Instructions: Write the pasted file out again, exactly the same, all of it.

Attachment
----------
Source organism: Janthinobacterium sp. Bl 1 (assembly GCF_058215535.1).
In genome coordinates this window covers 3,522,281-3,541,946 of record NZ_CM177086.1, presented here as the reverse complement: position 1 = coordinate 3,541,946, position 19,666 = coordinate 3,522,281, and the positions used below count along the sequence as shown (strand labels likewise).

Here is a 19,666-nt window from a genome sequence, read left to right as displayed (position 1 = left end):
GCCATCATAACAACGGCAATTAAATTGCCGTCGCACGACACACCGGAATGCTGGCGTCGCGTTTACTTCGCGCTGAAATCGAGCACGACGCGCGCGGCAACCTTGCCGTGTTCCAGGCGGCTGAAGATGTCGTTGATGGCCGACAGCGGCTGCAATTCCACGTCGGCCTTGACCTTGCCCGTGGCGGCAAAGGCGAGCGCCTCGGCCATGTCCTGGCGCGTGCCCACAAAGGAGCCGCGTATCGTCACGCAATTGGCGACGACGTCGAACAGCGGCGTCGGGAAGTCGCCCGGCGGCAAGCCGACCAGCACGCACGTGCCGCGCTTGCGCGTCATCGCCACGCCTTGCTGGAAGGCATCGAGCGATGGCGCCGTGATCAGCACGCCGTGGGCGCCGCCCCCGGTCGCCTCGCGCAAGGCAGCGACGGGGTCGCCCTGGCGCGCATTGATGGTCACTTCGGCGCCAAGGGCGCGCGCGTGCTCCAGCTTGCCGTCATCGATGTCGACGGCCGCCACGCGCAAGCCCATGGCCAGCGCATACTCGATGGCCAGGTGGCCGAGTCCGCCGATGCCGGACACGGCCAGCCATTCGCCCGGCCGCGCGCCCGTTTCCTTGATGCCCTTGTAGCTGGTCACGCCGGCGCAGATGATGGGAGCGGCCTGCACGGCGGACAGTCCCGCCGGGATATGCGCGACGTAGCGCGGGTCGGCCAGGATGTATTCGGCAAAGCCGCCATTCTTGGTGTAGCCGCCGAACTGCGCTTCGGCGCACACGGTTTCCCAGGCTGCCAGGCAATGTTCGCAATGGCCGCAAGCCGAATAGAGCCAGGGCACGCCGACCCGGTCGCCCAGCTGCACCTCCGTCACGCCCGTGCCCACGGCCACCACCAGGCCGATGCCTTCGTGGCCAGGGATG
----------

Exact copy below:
Source organism: Janthinobacterium sp. Bl 1 (assembly GCF_058215535.1).
In genome coordinates this window covers 3,522,281-3,541,946 of record NZ_CM177086.1, presented here as the reverse complement: position 1 = coordinate 3,541,946, position 19,666 = coordinate 3,522,281, and the positions used below count along the sequence as shown (strand labels likewise).

Here is a 19,666-nt window from a genome sequence, read left to right as displayed (position 1 = left end):
GCCATCATAACAACGGCAATTAAATTGCCGTCGCACGACACACCGGAATGCTGGCGTCGCGTTTACTTCGCGCTGAAATCGAGCACGACGCGCGCGGCAACCTTGCCGTGTTCCAGGCGGCTGAAGATGTCGTTGATGGCCGACAGCGGCTGCAATTCCACGTCGGCCTTGACCTTGCCCGTGGCGGCAAAGGCGAGCGCCTCGGCCATGTCCTGGCGCGTGCCCACAAAGGAGCCGCGTATCGTCACGCAATTGGCGACGACGTCGAACAGCGGCGTCGGGAAGTCGCCCGGCGGCAAGCCGACCAGCACGCACGTGCCGCGCTTGCGCGTCATCGCCACGCCTTGCTGGAAGGCATCGAGCGATGGCGCCGTGATCAGCACGCCGTGGGCGCCGCCCCCGGTCGCCTCGCGCAAGGCAGCGACGGGGTCGCCCTGGCGCGCATTGATGGTCACTTCGGCGCCAAGGGCGCGCGCGTGCTCCAGCTTGCCGTCATCGATGTCGACGGCCGCCACGCGCAAGCCCATGGCCAGCGCATACTCGATGGCCAGGTGGCCGAGTCCGCCGATGCCGGACACGGCCAGCCATTCGCCCGGCCGCGCGCCCGTTTCCTTGATGCCCTTGTAGCTGGTCACGCCGGCGCAGATGATGGGAGCGGCCTGCACGGCGGACAGTCCCGCCGGGATATGCGCGACGTAGCGCGGGTCGGCCAGGATGTATTCGGCAAAGCCGCCATTCTTGGTGTAGCCGCCGAACTGCGCTTCGGCGCACACGGTTTCCCAGGCTGCCAGGCAATGTTCGCAATGGCCGCAAGCCGAATAGAGCCAGGGCACGCCGACCCGGTCGCCCAGCTGCACCTCCGTCACGCCCGTGCCCACGGCCACCACCAGGCCGATGCCTTCGTGGCCAGGGATG